Théo Georget is a third-year contractual doctoral student at the University of Lorraine. He is currently working on a thesis in contemporary history on the popular struggles in Longwy in the context of deindustrialization from 1979 to 1984. He is also a lecturer at the University of Lorraine in contemporary economic and social history. His research focuses on the ways in which the populations affected by deindustrialization resisted the process, as well as on the effects of this process on working-class lifestyles in a region, Lorraine, whose recent history is deeply marked by the development of the mining and steel industry. The questions raised by this research echo very contemporary reflections such as the rise of abstentionism and the far-right vote in post-industrial territories, the appearance of new revolt movements or the recomposition of the labor movement. Events as varied as a personal reflection on the working-class trajectory of part of his family, the reading of several novels set in post-industrial territories and the emergence of the Gilets Jaunes movement in France led him in 2018-2019 to develop this research topic.

Project statement

“The workers’ worlds of the Longwy basin under the test of deindustrialization (1979-2003).”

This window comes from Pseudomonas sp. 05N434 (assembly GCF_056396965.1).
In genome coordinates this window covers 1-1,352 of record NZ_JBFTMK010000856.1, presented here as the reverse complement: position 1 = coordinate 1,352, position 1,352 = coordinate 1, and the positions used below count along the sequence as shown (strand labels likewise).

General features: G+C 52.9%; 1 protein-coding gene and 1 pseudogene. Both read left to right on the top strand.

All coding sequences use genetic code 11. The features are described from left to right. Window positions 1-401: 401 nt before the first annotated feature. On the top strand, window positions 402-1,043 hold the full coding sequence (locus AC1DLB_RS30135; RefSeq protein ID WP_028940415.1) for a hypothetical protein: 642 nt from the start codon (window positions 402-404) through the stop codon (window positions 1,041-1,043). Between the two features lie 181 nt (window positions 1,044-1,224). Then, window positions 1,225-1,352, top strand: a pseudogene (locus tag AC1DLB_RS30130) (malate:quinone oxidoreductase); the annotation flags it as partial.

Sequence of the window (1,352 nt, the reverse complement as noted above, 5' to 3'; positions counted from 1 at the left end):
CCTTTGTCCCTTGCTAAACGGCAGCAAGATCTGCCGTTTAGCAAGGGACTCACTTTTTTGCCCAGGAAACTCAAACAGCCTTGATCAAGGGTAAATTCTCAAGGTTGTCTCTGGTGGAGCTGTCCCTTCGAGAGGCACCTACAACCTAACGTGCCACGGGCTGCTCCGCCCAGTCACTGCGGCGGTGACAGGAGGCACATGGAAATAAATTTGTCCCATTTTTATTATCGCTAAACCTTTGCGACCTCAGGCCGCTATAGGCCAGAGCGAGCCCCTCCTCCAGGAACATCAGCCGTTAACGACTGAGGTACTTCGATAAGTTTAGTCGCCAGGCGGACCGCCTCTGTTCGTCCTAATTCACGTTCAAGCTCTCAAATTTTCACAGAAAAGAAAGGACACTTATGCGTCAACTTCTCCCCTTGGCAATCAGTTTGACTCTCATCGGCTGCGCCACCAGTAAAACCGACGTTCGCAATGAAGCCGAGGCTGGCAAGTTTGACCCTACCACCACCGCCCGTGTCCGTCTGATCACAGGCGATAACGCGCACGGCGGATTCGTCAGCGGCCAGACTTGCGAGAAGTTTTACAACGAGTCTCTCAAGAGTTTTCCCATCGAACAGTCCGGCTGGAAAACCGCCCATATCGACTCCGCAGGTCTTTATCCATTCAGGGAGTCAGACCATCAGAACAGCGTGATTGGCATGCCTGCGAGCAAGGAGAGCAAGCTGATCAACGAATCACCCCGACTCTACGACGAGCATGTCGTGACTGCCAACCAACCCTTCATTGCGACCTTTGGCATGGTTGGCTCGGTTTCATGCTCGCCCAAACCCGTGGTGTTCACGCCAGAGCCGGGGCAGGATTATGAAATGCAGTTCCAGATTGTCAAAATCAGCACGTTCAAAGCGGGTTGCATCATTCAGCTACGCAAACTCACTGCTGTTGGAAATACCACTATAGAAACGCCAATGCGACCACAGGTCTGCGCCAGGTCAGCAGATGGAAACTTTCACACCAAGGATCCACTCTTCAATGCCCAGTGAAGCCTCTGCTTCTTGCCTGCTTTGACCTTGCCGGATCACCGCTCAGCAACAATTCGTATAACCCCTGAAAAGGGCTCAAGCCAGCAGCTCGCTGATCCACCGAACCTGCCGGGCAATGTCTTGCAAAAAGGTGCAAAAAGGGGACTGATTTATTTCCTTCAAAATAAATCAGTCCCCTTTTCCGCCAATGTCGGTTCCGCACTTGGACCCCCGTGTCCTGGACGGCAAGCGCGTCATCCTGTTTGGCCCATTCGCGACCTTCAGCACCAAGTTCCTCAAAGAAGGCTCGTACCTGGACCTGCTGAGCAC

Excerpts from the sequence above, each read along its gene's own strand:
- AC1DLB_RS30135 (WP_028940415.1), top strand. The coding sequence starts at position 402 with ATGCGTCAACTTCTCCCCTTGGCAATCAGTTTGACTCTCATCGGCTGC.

This research work examines the consequences of industrial restructuring, and in particular the decline of the steel industry, on the workers’ worlds of the Pays-haut. These are working-class worlds with international connections that were structured around iron work for more than a century and that were profoundly disrupted by the economic and social changes of the 1980s and 1990s. It also questions the restoration of the modes of workers’ resistance that developed locally in reaction to these processes of industrial restructuring. Indeed, the various workers’ struggles that punctuated this historical cycle are significant in more ways than one. The challenge has been to take the conflict outside the workplace in a spectacular way in order to make it more visible to the rest of the population and to give it a media impact, thus allowing the workers’ movement to establish a relationship of strength not only with the employers, but also with the state. Finally, it examines the political culture of the mobilized workers’ communities and the dissensions that can affect them internally.